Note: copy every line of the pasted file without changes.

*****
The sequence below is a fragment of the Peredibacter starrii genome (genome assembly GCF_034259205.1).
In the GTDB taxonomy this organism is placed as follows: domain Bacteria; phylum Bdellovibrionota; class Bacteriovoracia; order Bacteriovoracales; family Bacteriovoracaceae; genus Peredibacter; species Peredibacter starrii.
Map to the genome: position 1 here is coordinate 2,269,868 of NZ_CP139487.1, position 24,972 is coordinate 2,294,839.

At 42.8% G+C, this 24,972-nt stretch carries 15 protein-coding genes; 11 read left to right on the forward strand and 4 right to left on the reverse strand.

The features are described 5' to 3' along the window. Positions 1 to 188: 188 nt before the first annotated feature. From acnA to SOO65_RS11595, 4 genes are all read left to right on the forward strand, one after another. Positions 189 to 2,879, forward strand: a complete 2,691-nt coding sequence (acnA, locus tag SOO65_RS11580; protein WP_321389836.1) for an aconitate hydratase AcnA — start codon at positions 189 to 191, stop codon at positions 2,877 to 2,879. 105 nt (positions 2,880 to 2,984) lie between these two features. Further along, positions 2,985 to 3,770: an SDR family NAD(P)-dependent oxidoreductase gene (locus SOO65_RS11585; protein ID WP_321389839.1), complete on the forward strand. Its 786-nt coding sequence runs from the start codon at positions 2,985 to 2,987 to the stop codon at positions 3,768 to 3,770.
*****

The sequence below is a fragment of the Peredibacter starrii genome (genome assembly GCF_034259205.1).
In the GTDB taxonomy this organism is placed as follows: domain Bacteria; phylum Bdellovibrionota; class Bacteriovoracia; order Bacteriovoracales; family Bacteriovoracaceae; genus Peredibacter; species Peredibacter starrii.
Map to the genome: position 1 here is coordinate 2,269,868 of NZ_CP139487.1, position 24,972 is coordinate 2,294,839.

At 42.8% G+C, this 24,972-nt stretch carries 15 protein-coding genes; 11 read left to right on the forward strand and 4 right to left on the reverse strand.

The features are described 5' to 3' along the window. Positions 1 to 188: 188 nt before the first annotated feature. From acnA to SOO65_RS11595, 4 genes are all read left to right on the forward strand, one after another. Positions 189 to 2,879, forward strand: a complete 2,691-nt coding sequence (acnA, locus tag SOO65_RS11580; protein WP_321389836.1) for an aconitate hydratase AcnA — start codon at positions 189 to 191, stop codon at positions 2,877 to 2,879. 105 nt (positions 2,880 to 2,984) lie between these two features. Further along, positions 2,985 to 3,770: an SDR family NAD(P)-dependent oxidoreductase gene (locus SOO65_RS11585; protein ID WP_321389839.1), complete on the forward strand. Its 786-nt coding sequence runs from the start codon at positions 2,985 to 2,987 to the stop codon at positions 3,768 to 3,770.